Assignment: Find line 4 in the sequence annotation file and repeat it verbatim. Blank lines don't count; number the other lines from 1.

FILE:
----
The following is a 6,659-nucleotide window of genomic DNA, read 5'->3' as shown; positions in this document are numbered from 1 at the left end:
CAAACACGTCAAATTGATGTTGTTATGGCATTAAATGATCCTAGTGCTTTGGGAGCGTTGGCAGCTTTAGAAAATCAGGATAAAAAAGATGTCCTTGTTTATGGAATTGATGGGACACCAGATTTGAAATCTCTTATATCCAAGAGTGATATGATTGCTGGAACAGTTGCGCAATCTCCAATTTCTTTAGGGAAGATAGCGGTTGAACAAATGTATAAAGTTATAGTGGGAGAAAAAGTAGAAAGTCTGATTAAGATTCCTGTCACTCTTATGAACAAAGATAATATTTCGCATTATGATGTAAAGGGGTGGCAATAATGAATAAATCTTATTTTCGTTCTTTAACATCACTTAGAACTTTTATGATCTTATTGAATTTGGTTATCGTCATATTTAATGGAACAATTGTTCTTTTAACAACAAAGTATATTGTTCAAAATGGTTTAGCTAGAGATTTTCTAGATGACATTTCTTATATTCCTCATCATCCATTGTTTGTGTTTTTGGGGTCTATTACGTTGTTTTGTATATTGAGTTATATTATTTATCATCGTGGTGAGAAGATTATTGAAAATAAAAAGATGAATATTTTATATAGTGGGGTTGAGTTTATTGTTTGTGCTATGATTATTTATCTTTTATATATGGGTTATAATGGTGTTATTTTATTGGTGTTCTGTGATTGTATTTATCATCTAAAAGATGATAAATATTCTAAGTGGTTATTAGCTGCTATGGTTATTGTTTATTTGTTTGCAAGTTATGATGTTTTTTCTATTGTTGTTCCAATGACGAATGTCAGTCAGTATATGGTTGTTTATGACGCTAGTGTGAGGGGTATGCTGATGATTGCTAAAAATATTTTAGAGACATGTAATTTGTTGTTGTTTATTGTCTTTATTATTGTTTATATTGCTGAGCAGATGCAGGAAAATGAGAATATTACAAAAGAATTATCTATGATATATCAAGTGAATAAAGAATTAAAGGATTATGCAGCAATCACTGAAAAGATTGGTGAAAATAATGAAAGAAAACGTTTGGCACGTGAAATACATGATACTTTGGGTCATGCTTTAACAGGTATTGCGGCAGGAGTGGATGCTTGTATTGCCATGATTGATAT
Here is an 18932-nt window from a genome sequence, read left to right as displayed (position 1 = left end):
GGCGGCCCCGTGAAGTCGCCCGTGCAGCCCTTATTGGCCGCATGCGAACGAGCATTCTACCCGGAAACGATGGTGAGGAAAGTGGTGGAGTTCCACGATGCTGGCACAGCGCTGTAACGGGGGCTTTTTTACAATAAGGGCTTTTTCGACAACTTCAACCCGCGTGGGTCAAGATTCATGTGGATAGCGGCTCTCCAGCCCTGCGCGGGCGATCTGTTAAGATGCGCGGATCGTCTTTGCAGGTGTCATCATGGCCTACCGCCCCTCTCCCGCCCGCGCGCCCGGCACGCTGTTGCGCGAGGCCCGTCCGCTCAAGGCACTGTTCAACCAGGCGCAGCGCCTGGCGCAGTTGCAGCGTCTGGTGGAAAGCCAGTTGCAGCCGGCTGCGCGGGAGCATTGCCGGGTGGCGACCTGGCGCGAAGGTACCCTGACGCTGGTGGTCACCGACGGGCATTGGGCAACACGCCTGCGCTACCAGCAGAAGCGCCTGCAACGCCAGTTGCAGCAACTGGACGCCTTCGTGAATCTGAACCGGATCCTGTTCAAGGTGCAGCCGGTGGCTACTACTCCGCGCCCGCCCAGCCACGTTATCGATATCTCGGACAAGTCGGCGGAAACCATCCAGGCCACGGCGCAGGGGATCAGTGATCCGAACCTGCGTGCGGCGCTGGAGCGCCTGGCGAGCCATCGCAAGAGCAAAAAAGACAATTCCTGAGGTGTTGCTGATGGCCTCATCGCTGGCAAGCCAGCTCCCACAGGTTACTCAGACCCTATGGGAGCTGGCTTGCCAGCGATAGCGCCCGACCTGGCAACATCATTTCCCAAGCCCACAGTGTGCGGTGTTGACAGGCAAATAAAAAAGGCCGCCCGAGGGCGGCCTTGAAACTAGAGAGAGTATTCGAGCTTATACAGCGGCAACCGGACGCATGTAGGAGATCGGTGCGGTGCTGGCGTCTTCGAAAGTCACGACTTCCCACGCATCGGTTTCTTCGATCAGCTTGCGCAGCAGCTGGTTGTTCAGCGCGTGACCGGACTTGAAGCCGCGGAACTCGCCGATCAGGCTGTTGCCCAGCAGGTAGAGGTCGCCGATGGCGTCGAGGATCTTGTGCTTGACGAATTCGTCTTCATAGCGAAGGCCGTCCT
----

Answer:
GGCGGCCCCGTGAAGTCGCCCGTGCAGCCCTTATTGGCCGCATGCGAACGAGCATTCTACCCGGAAACGATGGTGAGGAAAGTGGTGGAGTTCCACGATGCTGGCACAGCGCTGTAACGGGGGCTTTTTTACAATAAGGGCTTTTTCGACAACTTCAACCCGCGTGGGTCAAGATTCATGTGGATAGCGGCTCTCCAGCCCTGCGCGGGCGATCTGTTAAGATGCGCGGATCGTCTTTGCAGGTGTCATCATGGCCTACCGCCCCTCTCCCGCCCGCGCGCCCGGCACGCTGTTGCGCGAGGCCCGTCCGCTCAAGGCACTGTTCAACCAGGCGCAGCGCCTGGCGCAGTTGCAGCGTCTGGTGGAAAGCCAGTTGCAGCCGGCTGCGCGGGAGCATTGCCGGGTGGCGACCTGGCGCGAAGGTACCCTGACGCTGGTGGTCACCGACGGGCATTGGGCAACACGCCTGCGCTACCAGCAGAAGCGCCTGCAACGCCAGTTGCAGCAACTGGACGCCTTCGTGAATCTGAACCGGATCCTGTTCAAGGTGCAGCCGGTGGCTACTACTCCGCGCCCGCCCAGCCACGTTATCGATATCTCGGACAAGTCGGCGGAAACCATCCAGGCCACGGCGCAGGGGATCAGTGATCCGAACCTGCGTGCGGCGCTGGAGCGCCTGGCGAGCCATCGCAAGAGCAAAAAAGACAATTCCTGAGGTGTTGCTGATGGCCTCATCGCTGGCAAGCCAGCTCCCACAGGTTACTCAGACCCTATGGGAGCTGGCTTGCCAGCGATAGCGCCCGACCTGGCAACATCATTTCCCAAGCCCACAGTGTGCGGTGTTGACAGGCAAATAAAAAAGGCCGCCCGAGGGCGGCCTTGAAACTAGAGAGAGTATTCGAGCTTATACAGCGGCAACCGGACGCATGTAGGAGATCGGTGCGGTGCTGGCGTCTTCGAAAGTCACGACTTCCCACGCATCGGTTTCTTCGATCAGCTTGCGCAGCAGCTGGTTGTTCAGCGCGTGACCGGACTTGAAGCCGCGGAACTCGCCGATCAGGCTGTTGCCCAGCAGGTAGAGGTCGCCGATGGCGTCGAGGATCTTGTGCTTGACGAATTCGTCTTCATAGCGAAGGCCGTCCT